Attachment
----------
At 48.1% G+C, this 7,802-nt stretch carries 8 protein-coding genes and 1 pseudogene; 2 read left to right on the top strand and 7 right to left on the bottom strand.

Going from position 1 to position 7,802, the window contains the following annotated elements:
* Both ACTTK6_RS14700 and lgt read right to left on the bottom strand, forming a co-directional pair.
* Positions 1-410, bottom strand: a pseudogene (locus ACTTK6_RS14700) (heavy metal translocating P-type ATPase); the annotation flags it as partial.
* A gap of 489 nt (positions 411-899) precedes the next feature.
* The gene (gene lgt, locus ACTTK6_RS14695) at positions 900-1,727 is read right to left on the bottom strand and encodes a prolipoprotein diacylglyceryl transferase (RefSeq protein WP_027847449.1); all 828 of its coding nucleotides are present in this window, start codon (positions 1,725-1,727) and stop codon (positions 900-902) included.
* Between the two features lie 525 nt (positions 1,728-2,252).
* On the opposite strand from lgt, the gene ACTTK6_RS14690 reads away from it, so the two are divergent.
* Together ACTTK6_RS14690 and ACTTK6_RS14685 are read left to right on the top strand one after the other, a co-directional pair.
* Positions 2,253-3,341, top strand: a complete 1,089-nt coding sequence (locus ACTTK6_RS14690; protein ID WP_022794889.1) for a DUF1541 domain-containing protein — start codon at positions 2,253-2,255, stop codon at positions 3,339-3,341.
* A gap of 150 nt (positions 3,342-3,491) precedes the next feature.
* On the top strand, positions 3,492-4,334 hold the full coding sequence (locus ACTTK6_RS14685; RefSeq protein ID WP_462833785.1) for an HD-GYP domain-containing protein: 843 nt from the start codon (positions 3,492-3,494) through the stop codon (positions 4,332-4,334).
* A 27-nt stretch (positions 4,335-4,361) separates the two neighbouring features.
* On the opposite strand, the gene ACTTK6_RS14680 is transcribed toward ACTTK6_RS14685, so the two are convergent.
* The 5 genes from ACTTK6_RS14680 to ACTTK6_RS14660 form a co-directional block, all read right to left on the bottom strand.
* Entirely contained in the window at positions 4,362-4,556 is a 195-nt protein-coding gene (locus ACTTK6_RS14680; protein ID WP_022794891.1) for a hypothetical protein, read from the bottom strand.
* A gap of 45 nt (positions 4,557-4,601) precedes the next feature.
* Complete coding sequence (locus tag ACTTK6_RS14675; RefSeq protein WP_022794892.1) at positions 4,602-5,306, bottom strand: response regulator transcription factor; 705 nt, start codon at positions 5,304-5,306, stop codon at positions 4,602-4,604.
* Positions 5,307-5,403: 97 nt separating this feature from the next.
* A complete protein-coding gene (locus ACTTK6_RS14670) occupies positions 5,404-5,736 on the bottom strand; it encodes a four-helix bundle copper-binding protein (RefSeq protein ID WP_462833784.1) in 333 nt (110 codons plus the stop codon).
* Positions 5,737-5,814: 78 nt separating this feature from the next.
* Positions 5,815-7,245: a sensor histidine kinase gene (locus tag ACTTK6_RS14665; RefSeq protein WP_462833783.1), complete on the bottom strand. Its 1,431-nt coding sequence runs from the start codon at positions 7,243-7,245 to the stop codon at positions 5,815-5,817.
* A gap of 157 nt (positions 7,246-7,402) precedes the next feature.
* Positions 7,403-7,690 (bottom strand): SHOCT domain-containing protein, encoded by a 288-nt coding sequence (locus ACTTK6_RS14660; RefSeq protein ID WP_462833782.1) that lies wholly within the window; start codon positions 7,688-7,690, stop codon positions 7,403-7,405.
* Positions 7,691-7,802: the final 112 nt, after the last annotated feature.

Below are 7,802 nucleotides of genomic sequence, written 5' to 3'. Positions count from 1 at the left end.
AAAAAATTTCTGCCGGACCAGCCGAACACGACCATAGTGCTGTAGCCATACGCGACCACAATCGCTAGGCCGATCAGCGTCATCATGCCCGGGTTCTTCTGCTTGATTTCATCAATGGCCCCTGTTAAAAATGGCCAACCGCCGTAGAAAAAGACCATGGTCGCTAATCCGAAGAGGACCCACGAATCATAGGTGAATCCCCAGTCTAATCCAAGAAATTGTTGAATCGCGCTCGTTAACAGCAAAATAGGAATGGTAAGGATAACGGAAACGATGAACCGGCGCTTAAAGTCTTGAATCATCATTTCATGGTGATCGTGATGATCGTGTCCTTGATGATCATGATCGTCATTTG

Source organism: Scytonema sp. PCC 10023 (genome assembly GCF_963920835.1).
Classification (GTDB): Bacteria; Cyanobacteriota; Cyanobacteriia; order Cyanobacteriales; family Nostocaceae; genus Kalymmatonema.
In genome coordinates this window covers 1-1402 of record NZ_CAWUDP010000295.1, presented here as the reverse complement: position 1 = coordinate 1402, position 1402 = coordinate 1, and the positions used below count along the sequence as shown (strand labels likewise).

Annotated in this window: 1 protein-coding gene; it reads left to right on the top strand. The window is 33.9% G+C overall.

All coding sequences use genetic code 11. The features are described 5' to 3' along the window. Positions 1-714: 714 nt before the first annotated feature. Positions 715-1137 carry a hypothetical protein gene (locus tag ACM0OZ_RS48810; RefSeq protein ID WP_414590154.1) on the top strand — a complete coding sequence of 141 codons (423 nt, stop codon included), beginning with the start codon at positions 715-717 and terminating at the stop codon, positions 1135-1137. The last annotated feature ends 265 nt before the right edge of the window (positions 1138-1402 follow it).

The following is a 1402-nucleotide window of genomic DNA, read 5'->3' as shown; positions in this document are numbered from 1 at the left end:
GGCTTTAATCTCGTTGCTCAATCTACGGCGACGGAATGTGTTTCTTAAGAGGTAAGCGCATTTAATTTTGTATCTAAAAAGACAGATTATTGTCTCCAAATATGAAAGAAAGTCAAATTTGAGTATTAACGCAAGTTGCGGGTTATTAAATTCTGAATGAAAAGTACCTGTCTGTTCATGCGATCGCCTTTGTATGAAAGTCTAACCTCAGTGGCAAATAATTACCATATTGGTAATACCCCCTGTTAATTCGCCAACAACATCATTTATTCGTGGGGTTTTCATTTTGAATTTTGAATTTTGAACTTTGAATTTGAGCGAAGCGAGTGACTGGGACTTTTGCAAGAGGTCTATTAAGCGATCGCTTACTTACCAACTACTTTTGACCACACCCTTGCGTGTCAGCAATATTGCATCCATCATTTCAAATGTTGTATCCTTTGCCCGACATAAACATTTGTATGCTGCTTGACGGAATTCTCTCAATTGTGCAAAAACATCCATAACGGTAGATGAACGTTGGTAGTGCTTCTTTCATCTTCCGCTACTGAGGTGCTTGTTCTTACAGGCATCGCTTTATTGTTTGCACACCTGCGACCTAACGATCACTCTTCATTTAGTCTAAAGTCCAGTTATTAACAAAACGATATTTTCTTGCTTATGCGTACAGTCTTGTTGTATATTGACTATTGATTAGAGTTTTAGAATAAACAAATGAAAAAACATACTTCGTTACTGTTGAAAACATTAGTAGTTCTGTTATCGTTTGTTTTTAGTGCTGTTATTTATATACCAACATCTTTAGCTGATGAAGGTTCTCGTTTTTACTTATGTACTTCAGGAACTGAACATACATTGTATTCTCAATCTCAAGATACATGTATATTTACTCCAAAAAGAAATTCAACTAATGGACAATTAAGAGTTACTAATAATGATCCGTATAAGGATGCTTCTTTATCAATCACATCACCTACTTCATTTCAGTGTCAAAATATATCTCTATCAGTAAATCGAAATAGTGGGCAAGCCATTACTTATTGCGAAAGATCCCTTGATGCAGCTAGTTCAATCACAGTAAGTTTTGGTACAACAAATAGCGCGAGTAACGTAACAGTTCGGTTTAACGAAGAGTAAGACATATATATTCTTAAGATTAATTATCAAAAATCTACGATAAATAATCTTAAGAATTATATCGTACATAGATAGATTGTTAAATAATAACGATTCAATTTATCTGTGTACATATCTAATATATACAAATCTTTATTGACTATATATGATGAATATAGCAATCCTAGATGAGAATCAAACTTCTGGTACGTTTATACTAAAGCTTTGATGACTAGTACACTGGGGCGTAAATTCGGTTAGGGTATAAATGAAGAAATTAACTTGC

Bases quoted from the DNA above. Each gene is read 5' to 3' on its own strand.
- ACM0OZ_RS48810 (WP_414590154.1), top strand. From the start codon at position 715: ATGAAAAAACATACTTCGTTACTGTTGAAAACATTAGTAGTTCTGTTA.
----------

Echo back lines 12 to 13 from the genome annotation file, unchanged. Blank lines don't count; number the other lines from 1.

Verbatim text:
* On the top strand, positions 3,492-4,334 hold the full coding sequence (locus ACTTK6_RS14685; RefSeq protein ID WP_462833785.1) for an HD-GYP domain-containing protein: 843 nt from the start codon (positions 3,492-3,494) through the stop codon (positions 4,332-4,334).
* A 27-nt stretch (positions 4,335-4,361) separates the two neighbouring features.